Business class seats have improved immensely over the years. Modern business class is all about direct aisle access, lie-flat capabilities, and more privacy than ever. But despite all the improvements, it’s still very much an airline seat, a million miles away from our squashy armchair at home. But could it be made more domesticated in the future?
Taking a bed-first approach
French design house Style & Design presented their concept for the premium cabin back in 2019. Taking cues from residential furnishings as well as the automotive industry, the firm developed a concept that could shake up the future of the premium cabin. The idea started by turning the development of aircraft seats on its head.
For most seat developers, the seat is the part that comes first. Designers form a comfortable, certifiable seat and then set about turning it into something that could serve as a bed. The end result is a product that is neither the most comfortable seat nor a particularly adequate bed. But what if the bed came first?
Laurent Stritter, Style & Design’s vice president for aerospace, spoke to Runway Girl Network in 2019 about the company’s design process. He said,
“The holy grail there was to come up with a real bed, with flat and joined surfaces, with the right layers and thickness of foam which we could then, with very simple and basic movements, transform into a super-comfy seat favorable to active sitting.”
Active sitting describes the ability to move around in situ, to find the most comfortable position, and to change position frequently during a long flight. Active sitting has plenty of health benefits, too, from reducing the risk of DVTs to improving posture and back health. It’s an often-overlooked niche of passenger experience, and one which Style & Design wanted to fix.
The end result was something really very different, and which promises to be more supportive, more comfortable and a healthier alternative for all. Style & Design calls this concept ‘Moments.’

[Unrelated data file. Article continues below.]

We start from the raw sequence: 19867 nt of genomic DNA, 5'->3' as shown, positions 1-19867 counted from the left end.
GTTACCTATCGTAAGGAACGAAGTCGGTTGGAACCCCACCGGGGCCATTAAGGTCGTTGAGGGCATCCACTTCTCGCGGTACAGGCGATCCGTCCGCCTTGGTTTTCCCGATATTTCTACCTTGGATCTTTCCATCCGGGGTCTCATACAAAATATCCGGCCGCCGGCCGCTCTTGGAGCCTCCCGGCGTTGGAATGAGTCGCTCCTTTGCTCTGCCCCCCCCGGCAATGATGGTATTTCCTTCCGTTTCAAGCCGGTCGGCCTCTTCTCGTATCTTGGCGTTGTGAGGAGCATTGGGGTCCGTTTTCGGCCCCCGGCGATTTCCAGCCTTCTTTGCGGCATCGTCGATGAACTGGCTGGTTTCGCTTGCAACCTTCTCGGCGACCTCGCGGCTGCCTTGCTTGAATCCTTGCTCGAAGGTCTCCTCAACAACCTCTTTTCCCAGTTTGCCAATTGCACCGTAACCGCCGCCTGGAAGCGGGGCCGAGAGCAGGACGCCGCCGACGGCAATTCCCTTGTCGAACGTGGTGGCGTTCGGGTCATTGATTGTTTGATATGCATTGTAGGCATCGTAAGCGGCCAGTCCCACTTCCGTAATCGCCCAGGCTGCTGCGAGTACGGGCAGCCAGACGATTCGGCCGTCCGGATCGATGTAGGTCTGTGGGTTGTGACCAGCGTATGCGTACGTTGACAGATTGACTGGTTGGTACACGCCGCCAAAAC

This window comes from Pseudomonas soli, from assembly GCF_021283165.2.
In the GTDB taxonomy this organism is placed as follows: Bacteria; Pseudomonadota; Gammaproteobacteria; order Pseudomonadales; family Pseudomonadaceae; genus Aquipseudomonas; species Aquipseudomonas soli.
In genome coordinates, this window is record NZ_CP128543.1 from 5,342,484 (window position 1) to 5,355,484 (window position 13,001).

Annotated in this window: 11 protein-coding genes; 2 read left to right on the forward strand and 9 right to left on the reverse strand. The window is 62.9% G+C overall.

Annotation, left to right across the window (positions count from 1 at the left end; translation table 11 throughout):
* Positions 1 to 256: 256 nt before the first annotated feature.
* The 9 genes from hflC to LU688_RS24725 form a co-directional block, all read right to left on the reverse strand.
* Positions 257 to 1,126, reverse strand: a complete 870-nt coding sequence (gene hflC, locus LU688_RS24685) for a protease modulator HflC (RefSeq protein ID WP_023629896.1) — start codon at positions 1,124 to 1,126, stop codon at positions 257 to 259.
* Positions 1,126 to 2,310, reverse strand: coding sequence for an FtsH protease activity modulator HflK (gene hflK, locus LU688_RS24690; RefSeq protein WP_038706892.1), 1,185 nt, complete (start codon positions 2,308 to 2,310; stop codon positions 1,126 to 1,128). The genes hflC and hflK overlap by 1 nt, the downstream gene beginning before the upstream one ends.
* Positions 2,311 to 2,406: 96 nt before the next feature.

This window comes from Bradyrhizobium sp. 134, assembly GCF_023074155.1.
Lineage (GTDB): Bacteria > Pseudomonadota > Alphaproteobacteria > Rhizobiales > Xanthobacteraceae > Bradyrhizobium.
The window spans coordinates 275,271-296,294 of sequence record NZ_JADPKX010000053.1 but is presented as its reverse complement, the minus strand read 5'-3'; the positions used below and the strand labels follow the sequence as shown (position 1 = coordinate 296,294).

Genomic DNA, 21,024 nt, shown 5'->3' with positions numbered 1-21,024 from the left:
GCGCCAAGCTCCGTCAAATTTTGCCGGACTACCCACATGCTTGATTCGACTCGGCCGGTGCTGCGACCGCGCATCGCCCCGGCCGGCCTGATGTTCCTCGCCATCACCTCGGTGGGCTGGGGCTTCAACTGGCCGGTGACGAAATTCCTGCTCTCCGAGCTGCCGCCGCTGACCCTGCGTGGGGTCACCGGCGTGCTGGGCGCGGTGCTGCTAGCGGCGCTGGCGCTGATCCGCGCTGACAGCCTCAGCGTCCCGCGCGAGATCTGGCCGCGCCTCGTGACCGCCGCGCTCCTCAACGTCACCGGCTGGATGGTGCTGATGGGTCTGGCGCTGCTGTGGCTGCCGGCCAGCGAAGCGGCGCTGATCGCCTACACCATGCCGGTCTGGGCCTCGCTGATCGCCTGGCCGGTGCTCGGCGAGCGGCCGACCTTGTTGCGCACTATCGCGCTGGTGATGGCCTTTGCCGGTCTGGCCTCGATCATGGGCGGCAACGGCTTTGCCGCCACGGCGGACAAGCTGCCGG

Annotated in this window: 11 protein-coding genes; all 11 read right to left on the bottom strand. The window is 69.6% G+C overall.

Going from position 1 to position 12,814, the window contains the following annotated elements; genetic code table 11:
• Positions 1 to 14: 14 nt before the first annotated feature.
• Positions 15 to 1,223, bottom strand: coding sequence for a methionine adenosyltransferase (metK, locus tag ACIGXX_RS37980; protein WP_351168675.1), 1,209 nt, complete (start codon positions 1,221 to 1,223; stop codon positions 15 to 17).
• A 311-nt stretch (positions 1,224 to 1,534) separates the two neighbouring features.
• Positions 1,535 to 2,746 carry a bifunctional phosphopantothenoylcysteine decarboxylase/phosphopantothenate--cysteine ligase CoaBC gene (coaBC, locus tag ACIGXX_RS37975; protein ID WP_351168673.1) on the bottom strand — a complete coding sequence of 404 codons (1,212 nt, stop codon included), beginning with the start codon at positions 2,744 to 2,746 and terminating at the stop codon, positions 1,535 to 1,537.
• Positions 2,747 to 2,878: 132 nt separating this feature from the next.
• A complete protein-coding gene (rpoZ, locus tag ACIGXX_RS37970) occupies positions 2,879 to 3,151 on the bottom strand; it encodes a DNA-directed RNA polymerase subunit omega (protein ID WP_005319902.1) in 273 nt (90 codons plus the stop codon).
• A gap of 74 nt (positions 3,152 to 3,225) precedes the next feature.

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By beginning with a bed, Style & Design has produced a seat that gives the true feeling of being on a mattress. In bed mode, the seat is supportive from head to toe, even for side sleepers. The challenge then was to transform this awesome bed into a safe and comfortable seat as well.
Style & Design achieved this by removing the majority of the moving parts from the process. The only parts of the seat that move are a rising leg rest and an adjustable lumbar support. As the leg rest is full width, rather than a small ottoman in a cubby, passengers can adjust and wriggle to their hearts’ content to find the perfect position.
The crowning glory of the seat is the huge squashy pillow, which moves to accommodate the passenger’s height and preference. Transforming between bed and seat is accomplished by simply adjusting the cushions, removing the need for complex mechanics and the associated weight of these.
An additional touch that is an interesting feature is the inflight entertainment screen, or rather lack of it. Rather than having a physical screen, with all the weight and maintenance that requires, functionality is delivered by a small, lightweight projector behind the passenger’s head.
While eating or working, the projection is displayed on the back of the seat in front. Touch surface sensors allow for the usual control of the display, leaving space for a huge tray table – perfect for working and dining. In movie mode, the large tray table flips up to provide a surface for the projection, giving the passenger full widescreen viewing and more space to get comfortable in the cabin.
Would you like to fly in a Moments seat? Let us know in the comments.